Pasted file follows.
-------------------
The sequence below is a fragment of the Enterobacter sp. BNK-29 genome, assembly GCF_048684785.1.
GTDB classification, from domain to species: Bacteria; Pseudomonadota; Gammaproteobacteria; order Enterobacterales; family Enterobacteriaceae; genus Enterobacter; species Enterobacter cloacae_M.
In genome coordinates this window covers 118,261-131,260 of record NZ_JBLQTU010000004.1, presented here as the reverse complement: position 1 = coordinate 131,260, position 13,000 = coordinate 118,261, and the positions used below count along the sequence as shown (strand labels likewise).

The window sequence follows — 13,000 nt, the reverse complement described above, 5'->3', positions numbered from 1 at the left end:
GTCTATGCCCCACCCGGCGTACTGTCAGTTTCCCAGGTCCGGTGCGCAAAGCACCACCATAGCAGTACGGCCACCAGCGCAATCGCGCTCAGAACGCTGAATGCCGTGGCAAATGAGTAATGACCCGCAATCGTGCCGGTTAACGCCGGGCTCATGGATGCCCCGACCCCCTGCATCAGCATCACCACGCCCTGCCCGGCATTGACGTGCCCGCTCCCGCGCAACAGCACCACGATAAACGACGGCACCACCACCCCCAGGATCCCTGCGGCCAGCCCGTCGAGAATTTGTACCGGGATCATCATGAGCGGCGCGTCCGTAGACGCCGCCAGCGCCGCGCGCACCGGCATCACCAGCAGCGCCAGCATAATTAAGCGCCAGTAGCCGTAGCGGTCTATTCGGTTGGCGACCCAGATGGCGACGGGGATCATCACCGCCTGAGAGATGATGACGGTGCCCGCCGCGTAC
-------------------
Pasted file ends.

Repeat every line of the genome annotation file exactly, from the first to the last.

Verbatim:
The sequence below is a fragment of the Enterobacter sp. BNK-29 genome, assembly GCF_048684785.1.
GTDB classification, from domain to species: Bacteria; Pseudomonadota; Gammaproteobacteria; order Enterobacterales; family Enterobacteriaceae; genus Enterobacter; species Enterobacter cloacae_M.
In genome coordinates this window covers 118,261-131,260 of record NZ_JBLQTU010000004.1, presented here as the reverse complement: position 1 = coordinate 131,260, position 13,000 = coordinate 118,261, and the positions used below count along the sequence as shown (strand labels likewise).

The window sequence follows — 13,000 nt, the reverse complement described above, 5'->3', positions numbered from 1 at the left end:
GTCTATGCCCCACCCGGCGTACTGTCAGTTTCCCAGGTCCGGTGCGCAAAGCACCACCATAGCAGTACGGCCACCAGCGCAATCGCGCTCAGAACGCTGAATGCCGTGGCAAATGAGTAATGACCCGCAATCGTGCCGGTTAACGCCGGGCTCATGGATGCCCCGACCCCCTGCATCAGCATCACCACGCCCTGCCCGGCATTGACGTGCCCGCTCCCGCGCAACAGCACCACGATAAACGACGGCACCACCACCCCCAGGATCCCTGCGGCCAGCCCGTCGAGAATTTGTACCGGGATCATCATGAGCGGCGCGTCCGTAGACGCCGCCAGCGCCGCGCGCACCGGCATCACCAGCAGCGCCAGCATAATTAAGCGCCAGTAGCCGTAGCGGTCTATTCGGTTGGCGACCCAGATGGCGACGGGGATCATCACCGCCTGAGAGATGATGACGGTGCCCGCCGCGTAC